One of the most insidious side-effects of the centrally-planned New Normal has been the artificial role switch of the two main asset classes, equities and bonds, which as David Rosenberg explained previously, can be characterized as follows: stocks for the yield, bonds for the price. The trouble with this is that it is contrary to everything inherent in investor and trader psychology. This in turn touches on another topic: as a result of collapsing interest rates, interest income from debt has plunged by a whopping $450 billion/year in nominal terms, forcing public corporations to shelve out dividends, as Dividend income takes the place of Interest Income, merely to keep some investor interest in capital markets awake. There is a two-fold problem with the surge in equity dividends: i) it forces management teams to reallocate cash away from projects which generate higher IRR in the longer term, such as CapEx, R&D, and innovation, or even simple M&A, and ii) the dividend spike is simply not enough to offset the lost interest income. This precisely is one the points of UBS' George Magnus in his newsletter in which he asks Cui Bono from global uncoordinated easing. His observations: "In the US household interest income from assets has dropped to below $1 trillion, compared to $1.4 trillion in 2008. That $400 billion drop is equivalent to a fall from 11.5% to below 7.5% as share of personal income, and, in passing, to the size of President Obama’s stimulus programme in 2009."
Of particular note: if interest income as a percentage of total personal income had remained at its 2008 level, the total would now be over $1.5 trillion. It is this $550 billion annual delta that the Fed has directly, though its policies, taken away from US consumers in terms of purchasing power.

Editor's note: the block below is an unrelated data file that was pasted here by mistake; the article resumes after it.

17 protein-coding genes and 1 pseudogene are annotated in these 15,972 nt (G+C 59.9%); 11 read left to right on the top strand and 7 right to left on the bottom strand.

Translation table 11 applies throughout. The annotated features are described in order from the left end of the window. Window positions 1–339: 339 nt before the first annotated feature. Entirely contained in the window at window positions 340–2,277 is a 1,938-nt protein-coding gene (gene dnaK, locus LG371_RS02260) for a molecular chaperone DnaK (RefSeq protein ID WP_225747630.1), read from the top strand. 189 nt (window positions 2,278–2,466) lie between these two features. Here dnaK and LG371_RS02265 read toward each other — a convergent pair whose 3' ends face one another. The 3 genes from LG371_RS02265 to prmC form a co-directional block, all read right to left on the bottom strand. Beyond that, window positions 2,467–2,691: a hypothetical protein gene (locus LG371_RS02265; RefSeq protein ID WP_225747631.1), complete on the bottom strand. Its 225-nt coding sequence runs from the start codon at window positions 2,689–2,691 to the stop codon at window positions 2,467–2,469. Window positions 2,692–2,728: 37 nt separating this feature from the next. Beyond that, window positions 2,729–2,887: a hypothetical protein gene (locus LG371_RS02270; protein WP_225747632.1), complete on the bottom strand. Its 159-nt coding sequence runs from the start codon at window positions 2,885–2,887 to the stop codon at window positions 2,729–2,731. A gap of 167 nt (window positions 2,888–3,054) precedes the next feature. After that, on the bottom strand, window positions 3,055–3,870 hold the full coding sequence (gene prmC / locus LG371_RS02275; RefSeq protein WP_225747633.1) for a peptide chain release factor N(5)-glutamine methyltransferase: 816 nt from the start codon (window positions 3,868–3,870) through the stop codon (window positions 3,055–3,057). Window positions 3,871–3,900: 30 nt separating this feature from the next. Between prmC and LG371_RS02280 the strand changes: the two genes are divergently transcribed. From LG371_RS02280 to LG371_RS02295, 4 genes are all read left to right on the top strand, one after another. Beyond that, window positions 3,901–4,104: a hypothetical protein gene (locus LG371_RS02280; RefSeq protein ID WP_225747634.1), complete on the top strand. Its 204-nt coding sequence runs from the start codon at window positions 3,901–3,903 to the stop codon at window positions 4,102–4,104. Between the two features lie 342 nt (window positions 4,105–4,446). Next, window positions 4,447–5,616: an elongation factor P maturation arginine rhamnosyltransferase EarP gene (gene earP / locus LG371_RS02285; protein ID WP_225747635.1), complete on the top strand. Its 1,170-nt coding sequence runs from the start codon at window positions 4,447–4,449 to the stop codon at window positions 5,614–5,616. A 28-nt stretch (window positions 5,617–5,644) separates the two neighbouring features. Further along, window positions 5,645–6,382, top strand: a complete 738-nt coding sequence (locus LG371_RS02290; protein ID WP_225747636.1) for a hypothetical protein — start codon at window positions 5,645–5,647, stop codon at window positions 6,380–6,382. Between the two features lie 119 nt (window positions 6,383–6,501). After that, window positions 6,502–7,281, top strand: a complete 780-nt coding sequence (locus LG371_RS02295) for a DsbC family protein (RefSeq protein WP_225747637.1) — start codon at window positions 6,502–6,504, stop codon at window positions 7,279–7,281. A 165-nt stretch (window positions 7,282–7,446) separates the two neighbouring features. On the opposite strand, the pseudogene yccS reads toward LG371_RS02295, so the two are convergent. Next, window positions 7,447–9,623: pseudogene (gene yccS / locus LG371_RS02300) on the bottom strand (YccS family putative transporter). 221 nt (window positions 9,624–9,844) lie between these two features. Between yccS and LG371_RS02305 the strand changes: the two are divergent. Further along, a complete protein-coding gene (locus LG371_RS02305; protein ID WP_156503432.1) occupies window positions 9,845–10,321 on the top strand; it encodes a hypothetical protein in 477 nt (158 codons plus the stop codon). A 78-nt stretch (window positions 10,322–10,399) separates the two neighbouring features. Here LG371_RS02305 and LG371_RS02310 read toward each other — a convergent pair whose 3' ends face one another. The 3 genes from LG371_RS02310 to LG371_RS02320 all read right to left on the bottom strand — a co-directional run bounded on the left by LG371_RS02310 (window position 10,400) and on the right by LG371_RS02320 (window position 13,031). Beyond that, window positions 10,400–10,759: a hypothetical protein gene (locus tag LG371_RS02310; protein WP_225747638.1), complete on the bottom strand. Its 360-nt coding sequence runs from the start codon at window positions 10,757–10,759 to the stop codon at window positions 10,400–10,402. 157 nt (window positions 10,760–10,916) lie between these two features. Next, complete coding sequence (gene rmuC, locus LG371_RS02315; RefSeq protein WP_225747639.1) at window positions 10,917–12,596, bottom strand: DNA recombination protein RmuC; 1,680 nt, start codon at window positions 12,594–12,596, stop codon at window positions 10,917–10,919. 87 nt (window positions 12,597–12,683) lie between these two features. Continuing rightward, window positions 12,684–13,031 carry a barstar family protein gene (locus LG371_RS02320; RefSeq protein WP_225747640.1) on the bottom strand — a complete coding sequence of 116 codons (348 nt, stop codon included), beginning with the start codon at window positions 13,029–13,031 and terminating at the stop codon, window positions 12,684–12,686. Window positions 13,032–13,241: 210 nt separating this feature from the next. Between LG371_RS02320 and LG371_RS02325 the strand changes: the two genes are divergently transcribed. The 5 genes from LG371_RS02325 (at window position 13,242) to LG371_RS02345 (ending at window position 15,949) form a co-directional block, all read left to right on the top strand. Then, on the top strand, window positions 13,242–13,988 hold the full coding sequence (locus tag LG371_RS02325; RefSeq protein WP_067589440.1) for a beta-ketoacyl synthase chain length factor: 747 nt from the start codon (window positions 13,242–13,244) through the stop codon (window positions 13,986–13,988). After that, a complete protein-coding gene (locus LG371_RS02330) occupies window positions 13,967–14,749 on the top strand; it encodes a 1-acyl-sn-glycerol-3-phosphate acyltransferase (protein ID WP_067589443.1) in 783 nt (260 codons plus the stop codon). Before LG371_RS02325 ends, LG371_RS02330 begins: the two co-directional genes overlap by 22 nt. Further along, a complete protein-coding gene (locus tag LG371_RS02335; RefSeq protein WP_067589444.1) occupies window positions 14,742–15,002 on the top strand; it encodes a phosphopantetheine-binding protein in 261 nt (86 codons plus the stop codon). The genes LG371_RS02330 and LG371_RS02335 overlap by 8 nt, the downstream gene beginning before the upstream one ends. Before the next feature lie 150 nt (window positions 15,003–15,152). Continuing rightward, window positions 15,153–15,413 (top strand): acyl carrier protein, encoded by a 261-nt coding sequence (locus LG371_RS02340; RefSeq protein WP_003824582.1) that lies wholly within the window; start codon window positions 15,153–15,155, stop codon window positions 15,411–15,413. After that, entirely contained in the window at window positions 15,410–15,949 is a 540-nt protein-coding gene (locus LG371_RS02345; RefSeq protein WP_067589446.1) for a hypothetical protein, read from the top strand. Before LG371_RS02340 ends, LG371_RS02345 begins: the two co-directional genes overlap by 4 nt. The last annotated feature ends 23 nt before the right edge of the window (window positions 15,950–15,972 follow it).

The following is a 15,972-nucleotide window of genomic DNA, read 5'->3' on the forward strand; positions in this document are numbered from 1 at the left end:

So while the Fed has taken away the bond market as a venue in which to generate current income, it is the structural failures of equities in a post-HFT world (stories of mini, amd maxi, Flash Crashes are now a daily occurrence) that prevent investors from having the same confidence about current income in a market in which terminal and fatal capital loss are all too real fears.
And there are those who still wonder why the US consumer is withering away, and absent such crutches as soaring Federal non-revolving debt, used for anything but its designated purposes, would have less purchasing power now than before the crisis as a result of the Fed's failed policies.
As George Magnus so poetically summarizes it "What the left hand giveth, the right hand taketh away."
And yet, it is not true that everyone loses equally from the Fed's policies. Bernanke does benefit one group of people: the ultra-wealthy, aka the "1%", which owns the bulk of its assets in America's $52 trillion in financial assets and which is the most direct beneficiary of QEternity.
Magnus' conclusion: it is time Bernanke woke up and smelled the coffee, because what he is effectively doing via Monetary policy could be the most socially disruptive phenomenon seen in developed Western society in ages:
Central banks don’t have a social welfare function in their remit. But it can’t make economic sense for them to pursue policies, ad nauseam, that drain interest income from the economy, threaten the solvency of pension plans, and redistribute wealth and income, in effect, to richer households with a low marginal propensity to consume. And it could result in a political backlash when the call for radical economic policy changes and innovative political thinking requires a high level of social cohesion.
The flipside to this argument is to just let Bernanke continue with his catastrophic policy, and hope he accelerates the advent of the inevitable end even more, as the final outcome is merely one which ends with the tearing down of the Marriner Eccles building. Sadly at this point, that particular outcome is no longer a question of if, but when.